Ruffle Floral Maxi Dress // Why You Should Trust Me
I’m not blind to the fact that almost every photo influencers post these days is backed by a sponsor. Even if they forget to use that FTC required hashtag #ad, a lot of what you’re seeing is paid content. That means a company sent a blogger product and negotiated terms BEFORE she even experienced it. I bet you many influencers have not even tried some of the products they promote, so how can you trust us? Why should you?
A good blogger promotes only the products she actually loves and that are true to her brand. She also generally gets to choose what she receives to feature, so even if she agrees to post about a dress she’s only seen in a picture, she already knows it’s going to work for her. And if it doesn’t, she should be honest with the brand and exchange it for something else.
If you follow a blogger for a while, you’ll probably get to understand her specific style and tastes which should make it easier to spot a sell-out moment. For example, I’m generally pretty neutral in the color palette I wear. I like basic colors, simple looks, and cute dresses. If after 4 years of blogging similar styled outfits, I all of a sudden posted a photo wearing a neon jumpsuit covered in a paisley print, you would rightfully assume that I am not being true to my style. You might stop trusting my taste and start wondering if the brand paid me a ton of money to wear something completely out of character. You’d probably be right.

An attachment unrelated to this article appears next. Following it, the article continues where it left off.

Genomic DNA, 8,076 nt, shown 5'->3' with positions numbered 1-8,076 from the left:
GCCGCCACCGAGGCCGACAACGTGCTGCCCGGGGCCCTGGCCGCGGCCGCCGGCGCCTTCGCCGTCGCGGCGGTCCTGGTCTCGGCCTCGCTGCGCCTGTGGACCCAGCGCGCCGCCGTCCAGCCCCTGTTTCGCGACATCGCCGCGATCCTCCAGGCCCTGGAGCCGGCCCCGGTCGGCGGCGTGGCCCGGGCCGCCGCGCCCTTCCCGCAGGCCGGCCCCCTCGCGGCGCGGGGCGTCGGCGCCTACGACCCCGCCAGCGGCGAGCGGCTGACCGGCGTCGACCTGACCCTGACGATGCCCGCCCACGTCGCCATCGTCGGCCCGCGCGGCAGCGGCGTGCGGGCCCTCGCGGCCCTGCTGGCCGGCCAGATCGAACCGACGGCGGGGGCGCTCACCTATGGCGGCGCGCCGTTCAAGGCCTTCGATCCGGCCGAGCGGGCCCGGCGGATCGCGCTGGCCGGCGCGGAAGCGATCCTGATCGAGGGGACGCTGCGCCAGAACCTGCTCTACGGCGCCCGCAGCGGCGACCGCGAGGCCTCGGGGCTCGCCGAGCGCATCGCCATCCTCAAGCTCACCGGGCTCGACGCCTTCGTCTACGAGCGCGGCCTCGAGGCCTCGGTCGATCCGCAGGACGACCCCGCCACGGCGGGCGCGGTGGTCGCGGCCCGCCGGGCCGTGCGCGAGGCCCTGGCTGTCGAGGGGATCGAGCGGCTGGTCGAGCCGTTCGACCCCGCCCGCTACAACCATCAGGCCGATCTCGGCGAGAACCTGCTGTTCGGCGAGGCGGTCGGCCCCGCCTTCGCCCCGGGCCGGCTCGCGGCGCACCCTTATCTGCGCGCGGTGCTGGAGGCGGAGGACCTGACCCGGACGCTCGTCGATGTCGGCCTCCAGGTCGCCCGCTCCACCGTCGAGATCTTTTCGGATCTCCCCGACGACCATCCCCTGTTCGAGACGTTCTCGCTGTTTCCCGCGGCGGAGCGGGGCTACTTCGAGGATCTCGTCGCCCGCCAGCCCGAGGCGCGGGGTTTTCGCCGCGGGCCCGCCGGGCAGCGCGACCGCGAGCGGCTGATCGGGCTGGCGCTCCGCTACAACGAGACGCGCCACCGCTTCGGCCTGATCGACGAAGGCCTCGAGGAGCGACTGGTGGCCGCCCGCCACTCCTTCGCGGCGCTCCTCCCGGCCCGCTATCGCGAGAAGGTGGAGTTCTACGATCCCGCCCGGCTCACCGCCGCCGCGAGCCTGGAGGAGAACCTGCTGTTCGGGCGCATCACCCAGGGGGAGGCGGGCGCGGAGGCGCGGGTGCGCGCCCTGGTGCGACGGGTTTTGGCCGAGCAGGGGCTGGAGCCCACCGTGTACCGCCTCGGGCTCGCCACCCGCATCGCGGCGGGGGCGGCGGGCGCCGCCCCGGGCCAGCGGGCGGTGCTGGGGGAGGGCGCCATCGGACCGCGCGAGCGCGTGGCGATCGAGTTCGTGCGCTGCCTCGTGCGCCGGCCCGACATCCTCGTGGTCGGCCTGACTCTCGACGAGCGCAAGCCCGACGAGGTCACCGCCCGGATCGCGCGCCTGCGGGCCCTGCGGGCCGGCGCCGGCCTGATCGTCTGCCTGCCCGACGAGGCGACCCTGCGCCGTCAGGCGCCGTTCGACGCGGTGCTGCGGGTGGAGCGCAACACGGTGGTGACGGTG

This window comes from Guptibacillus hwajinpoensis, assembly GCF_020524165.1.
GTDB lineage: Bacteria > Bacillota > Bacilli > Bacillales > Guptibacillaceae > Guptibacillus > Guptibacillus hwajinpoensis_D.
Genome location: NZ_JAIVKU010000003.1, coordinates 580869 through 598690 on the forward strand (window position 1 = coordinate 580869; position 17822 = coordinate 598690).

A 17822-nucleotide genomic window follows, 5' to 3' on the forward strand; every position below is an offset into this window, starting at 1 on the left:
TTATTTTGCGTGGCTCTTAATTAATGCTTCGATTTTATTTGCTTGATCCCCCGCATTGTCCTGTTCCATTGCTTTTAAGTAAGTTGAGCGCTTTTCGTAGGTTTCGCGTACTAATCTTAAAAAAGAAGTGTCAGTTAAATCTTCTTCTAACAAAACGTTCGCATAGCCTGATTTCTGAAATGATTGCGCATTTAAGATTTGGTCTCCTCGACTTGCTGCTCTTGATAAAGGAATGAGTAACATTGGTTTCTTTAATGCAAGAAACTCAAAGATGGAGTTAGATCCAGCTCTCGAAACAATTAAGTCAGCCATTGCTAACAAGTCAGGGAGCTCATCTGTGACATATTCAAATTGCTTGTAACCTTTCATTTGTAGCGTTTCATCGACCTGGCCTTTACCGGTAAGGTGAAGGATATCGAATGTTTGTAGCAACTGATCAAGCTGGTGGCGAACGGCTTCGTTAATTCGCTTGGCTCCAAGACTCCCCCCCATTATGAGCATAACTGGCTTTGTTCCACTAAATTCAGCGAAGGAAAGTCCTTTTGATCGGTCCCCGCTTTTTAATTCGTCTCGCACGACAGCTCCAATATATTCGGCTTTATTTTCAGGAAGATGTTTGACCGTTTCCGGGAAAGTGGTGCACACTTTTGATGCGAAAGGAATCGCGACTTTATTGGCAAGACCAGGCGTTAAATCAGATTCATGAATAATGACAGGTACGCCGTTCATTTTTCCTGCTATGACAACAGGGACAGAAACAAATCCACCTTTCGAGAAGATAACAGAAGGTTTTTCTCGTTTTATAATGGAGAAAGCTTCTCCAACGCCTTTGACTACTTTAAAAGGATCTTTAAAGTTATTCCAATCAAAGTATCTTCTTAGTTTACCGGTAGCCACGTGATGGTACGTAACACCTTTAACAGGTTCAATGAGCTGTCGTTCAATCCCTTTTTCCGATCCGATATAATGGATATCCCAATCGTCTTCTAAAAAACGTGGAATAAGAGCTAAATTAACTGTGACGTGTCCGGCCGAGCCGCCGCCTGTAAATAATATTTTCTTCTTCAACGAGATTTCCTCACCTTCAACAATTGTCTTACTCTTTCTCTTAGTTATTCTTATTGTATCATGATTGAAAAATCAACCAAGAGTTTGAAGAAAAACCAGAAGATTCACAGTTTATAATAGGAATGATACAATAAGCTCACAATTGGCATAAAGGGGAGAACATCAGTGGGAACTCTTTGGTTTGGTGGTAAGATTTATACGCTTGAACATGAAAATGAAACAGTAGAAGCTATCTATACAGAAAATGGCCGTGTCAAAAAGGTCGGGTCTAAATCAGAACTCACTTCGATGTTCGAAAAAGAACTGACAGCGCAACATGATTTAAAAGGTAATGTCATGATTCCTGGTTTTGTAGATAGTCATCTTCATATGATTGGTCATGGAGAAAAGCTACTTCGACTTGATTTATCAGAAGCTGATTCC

With beauty, it’s a little harder to tell which posts are genuine, especially when you have bloggers like me posting about so many different beauty brands, even competing ones, in the span of a week. Maybe it even seems contradictory at times because how could someone discuss how amazing one shampoo is only to talk about the benefits of a completely different shampoo in the following post? It’s possible this blogger is just posting to get paid, or in my case, I’m simply not brand loyal when it comes to beauty. I love experimenting with new products and discovering new brands. There are certain makeup products I wear religiously like Makeup Forever foundation and Anastasia brow pomade, but when it comes to skincare and hair care, I see nothing wrong with switching things up and exploring multiple brands. That being said, I still only post about products I love.
Another reason it’s difficult to decipher which posts are honest is that Instagram is filled with purely positive brand endorsements. When was the last time you saw a post featuring a moisturizer where the caption said anything negative about the product? Exactly. But why would it be any other way? Each photo takes time and energy, and there is no point creating beautiful content only to tell your followers not to try something. That’s what Snapchat is for. Posting about something on Instagram is telling your followers you recommend it and that will always come with a positive message. I’ve definitely received products and clothing pieces I don’t like. You simply wouldn’t know, because I’ll never show them to you. My feed is curated to showcase the brands I love and the products I use, and I wouldn’t have it any other way.
Ruffle Floral Maxi Dress: Walter Baker (c/o)
Gold Bracelets: Banana Republic, Design Spark (c/o), The Peach Box (c/o)
Tan Cork Wedges: Dolce Vita/Trunk Club
Photography: Griffin Ungar